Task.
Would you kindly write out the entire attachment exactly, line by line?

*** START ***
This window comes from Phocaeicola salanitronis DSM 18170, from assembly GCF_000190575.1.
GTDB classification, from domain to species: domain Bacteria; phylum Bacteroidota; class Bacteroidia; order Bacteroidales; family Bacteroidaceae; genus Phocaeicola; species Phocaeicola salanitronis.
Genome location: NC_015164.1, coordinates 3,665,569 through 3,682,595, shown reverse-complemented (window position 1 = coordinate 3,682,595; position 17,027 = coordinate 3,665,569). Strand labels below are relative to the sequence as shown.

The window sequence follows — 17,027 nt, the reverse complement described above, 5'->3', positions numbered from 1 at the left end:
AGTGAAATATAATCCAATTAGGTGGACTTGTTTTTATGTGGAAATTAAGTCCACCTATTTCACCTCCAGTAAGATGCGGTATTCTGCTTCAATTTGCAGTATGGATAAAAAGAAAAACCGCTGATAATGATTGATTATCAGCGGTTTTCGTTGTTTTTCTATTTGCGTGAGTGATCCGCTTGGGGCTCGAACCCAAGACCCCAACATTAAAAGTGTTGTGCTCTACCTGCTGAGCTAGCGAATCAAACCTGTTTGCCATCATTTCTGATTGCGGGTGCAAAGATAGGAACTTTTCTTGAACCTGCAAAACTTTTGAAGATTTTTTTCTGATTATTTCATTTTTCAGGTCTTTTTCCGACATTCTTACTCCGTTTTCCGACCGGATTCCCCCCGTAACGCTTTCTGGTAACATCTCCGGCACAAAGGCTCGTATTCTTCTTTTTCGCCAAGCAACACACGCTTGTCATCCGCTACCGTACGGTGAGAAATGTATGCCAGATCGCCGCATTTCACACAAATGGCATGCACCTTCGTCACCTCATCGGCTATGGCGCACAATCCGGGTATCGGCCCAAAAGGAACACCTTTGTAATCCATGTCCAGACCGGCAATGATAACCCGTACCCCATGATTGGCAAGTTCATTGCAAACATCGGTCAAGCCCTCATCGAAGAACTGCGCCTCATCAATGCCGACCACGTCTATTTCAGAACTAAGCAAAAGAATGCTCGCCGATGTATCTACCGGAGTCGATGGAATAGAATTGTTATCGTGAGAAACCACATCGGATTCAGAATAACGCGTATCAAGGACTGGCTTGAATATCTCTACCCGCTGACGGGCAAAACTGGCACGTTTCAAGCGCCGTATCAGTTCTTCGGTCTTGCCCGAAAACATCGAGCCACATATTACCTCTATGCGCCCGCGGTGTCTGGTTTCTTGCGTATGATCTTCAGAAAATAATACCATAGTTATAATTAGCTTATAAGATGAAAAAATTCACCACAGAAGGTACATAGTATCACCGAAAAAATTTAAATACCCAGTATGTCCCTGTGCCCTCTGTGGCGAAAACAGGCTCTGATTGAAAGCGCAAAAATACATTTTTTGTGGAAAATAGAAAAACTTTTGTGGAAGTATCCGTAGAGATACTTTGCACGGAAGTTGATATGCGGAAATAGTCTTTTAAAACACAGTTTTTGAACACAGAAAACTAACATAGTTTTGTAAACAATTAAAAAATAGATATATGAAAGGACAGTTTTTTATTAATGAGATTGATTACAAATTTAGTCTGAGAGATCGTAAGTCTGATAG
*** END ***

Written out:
This window comes from Phocaeicola salanitronis DSM 18170, from assembly GCF_000190575.1.
GTDB classification, from domain to species: domain Bacteria; phylum Bacteroidota; class Bacteroidia; order Bacteroidales; family Bacteroidaceae; genus Phocaeicola; species Phocaeicola salanitronis.
Genome location: NC_015164.1, coordinates 3,665,569 through 3,682,595, shown reverse-complemented (window position 1 = coordinate 3,682,595; position 17,027 = coordinate 3,665,569). Strand labels below are relative to the sequence as shown.

The window sequence follows — 17,027 nt, the reverse complement described above, 5'->3', positions numbered from 1 at the left end:
AGTGAAATATAATCCAATTAGGTGGACTTGTTTTTATGTGGAAATTAAGTCCACCTATTTCACCTCCAGTAAGATGCGGTATTCTGCTTCAATTTGCAGTATGGATAAAAAGAAAAACCGCTGATAATGATTGATTATCAGCGGTTTTCGTTGTTTTTCTATTTGCGTGAGTGATCCGCTTGGGGCTCGAACCCAAGACCCCAACATTAAAAGTGTTGTGCTCTACCTGCTGAGCTAGCGAATCAAACCTGTTTGCCATCATTTCTGATTGCGGGTGCAAAGATAGGAACTTTTCTTGAACCTGCAAAACTTTTGAAGATTTTTTTCTGATTATTTCATTTTTCAGGTCTTTTTCCGACATTCTTACTCCGTTTTCCGACCGGATTCCCCCCGTAACGCTTTCTGGTAACATCTCCGGCACAAAGGCTCGTATTCTTCTTTTTCGCCAAGCAACACACGCTTGTCATCCGCTACCGTACGGTGAGAAATGTATGCCAGATCGCCGCATTTCACACAAATGGCATGCACCTTCGTCACCTCATCGGCTATGGCGCACAATCCGGGTATCGGCCCAAAAGGAACACCTTTGTAATCCATGTCCAGACCGGCAATGATAACCCGTACCCCATGATTGGCAAGTTCATTGCAAACATCGGTCAAGCCCTCATCGAAGAACTGCGCCTCATCAATGCCGACCACGTCTATTTCAGAACTAAGCAAAAGAATGCTCGCCGATGTATCTACCGGAGTCGATGGAATAGAATTGTTATCGTGAGAAACCACATCGGATTCAGAATAACGCGTATCAAGGACTGGCTTGAATATCTCTACCCGCTGACGGGCAAAACTGGCACGTTTCAAGCGCCGTATCAGTTCTTCGGTCTTGCCCGAAAACATCGAGCCACATATTACCTCTATGCGCCCGCGGTGTCTGGTTTCTTGCGTATGATCTTCAGAAAATAATACCATAGTTATAATTAGCTTATAAGATGAAAAAATTCACCACAGAAGGTACATAGTATCACCGAAAAAATTTAAATACCCAGTATGTCCCTGTGCCCTCTGTGGCGAAAACAGGCTCTGATTGAAAGCGCAAAAATACATTTTTTGTGGAAAATAGAAAAACTTTTGTGGAAGTATCCGTAGAGATACTTTGCACGGAAGTTGATATGCGGAAATAGTCTTTTAAAACACAGTTTTTGAACACAGAAAACTAACATAGTTTTGTAAACAATTAAAAAATAGATATATGAAAGGACAGTTTTTTATTAATGAGATTGATTACAAATTTAGTCTGAGAGATCGTAAGTCTGATAG